More than 1.5 million jobs have been lost since the start of the recession in October 2008. We have become the most unequal society in the world. We exceed the world in violence against women and children. Despite building of houses, more than 2 million families lack decent housing, the same number as in 1994. We have one of the highest HIV/AIDS infection rates in the world.

The promise of a better life for all has not been realised. As long as the ANC government refuses to confront capital and redistribute wealth, poor communities will continue to be downtrodden.

The COSATU's 25th anniversary and the COSATU-led civil society initiative

This anniversary was a key moment to capture and consolidate the ongoing working-class concerns and action that we have seen in 2010. Holding the CDL national conference in January 2011 provides an immediate opportunity to consolidate a collective analysis of these struggles and in collectively building a common and shared program of sustained, effective and united anti-capitalist action.

The CDL shares a common premise and strategic objective with COSATU, that is, to oppose the neoliberalisation of South Africa and ensure that post-apartheid transformation places the interests of the workers and the poor at the centre. For this reason, the CDL endorses and is an active part of the COSATU-led civil society initiative that was launched at the much-talked about civil society conference that was co-hosted by COSATU, Treatment Action Campaign and Section 27 at the end of October 2010. The CDL seeks to contribute to this process by underlining the imperative of reclaiming lost ground for the left and uniting the widest array of anti-capitalist and progressive forces to overcome the hegemonic rule of transnational capital in South Africa.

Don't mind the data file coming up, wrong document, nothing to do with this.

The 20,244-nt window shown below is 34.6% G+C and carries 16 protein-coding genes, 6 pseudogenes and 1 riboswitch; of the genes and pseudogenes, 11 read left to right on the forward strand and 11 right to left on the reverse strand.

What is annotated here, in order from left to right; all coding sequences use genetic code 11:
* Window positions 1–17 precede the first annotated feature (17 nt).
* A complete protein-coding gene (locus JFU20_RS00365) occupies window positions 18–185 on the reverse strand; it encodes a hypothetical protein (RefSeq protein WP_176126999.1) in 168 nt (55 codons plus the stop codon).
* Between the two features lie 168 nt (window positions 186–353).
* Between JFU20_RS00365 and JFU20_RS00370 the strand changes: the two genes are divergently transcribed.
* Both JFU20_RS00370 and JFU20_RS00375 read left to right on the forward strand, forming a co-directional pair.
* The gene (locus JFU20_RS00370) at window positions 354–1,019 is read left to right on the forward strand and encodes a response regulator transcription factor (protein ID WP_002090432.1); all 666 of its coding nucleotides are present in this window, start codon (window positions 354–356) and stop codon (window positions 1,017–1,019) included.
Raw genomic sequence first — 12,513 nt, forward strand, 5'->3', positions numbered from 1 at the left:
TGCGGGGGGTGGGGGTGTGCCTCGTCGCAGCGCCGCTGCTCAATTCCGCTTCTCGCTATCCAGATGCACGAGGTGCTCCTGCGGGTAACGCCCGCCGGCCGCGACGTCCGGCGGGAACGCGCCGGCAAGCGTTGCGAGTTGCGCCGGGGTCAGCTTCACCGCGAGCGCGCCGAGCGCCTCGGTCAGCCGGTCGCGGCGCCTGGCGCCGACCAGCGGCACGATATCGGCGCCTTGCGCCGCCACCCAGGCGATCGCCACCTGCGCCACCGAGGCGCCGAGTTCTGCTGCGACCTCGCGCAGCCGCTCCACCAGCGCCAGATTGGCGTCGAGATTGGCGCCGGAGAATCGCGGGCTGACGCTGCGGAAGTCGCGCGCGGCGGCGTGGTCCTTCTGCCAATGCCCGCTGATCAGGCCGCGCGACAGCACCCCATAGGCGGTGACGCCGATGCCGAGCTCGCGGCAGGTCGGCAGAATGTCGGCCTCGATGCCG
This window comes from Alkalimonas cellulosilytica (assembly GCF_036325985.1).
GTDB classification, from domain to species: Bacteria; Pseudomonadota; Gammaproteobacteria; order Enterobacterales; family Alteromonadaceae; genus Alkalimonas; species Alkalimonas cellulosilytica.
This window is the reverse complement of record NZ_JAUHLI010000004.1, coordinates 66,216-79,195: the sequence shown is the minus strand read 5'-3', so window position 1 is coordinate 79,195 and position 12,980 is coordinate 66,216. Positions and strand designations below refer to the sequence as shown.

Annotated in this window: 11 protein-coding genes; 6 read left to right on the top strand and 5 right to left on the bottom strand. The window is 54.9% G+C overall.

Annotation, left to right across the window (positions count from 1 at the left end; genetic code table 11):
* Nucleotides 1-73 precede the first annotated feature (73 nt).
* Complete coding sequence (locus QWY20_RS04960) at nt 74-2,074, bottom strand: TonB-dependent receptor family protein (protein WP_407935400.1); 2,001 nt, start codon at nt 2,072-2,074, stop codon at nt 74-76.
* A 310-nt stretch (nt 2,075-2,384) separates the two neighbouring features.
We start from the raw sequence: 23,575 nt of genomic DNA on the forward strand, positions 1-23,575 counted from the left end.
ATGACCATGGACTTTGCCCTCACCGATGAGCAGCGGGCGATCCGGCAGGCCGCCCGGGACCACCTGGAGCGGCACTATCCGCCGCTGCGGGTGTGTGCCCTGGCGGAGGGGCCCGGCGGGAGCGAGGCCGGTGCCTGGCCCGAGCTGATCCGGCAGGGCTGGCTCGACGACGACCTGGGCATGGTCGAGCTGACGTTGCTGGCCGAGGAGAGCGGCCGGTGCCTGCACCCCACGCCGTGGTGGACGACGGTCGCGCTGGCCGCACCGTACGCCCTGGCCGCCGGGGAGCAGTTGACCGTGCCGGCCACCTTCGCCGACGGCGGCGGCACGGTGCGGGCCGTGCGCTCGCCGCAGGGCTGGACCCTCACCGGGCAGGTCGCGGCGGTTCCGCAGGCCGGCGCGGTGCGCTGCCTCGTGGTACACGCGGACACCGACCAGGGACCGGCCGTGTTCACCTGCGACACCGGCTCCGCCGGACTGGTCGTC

While many believe the working class has been defeated or even captured in South Africa, we do not accept this. Instead we share with COSATU the imperative of struggling for a new accumulation model for South Africa through working-class led struggles from below.

For the CDL such struggles from below must reinvent democratic politics in post-apartheid South Africa to serve the interests of workers, the poor and society. We are doing this in an atypical way. Instead of building on dogmas and prescriptions, for us democratic left politics is a long-term process built around possibilities, ethical values and  transformative practices drawing on a people's history of struggle as expressed through the United Democratic Front. We are not converging around pre-determined outcomes.

Build a platform of struggle and politics of the people!

The future rests in the hands of the working class, the dispossessed, the unemployed, the youth, women and rural people as well as radical intellectuals. But only if we wrestle for power and the right to shape a new agenda rooted in the power of a gigantic movement resting on independent autonomous mass organisations of working people. We must struggle to give meaning to the slogan “we are our own liberators”.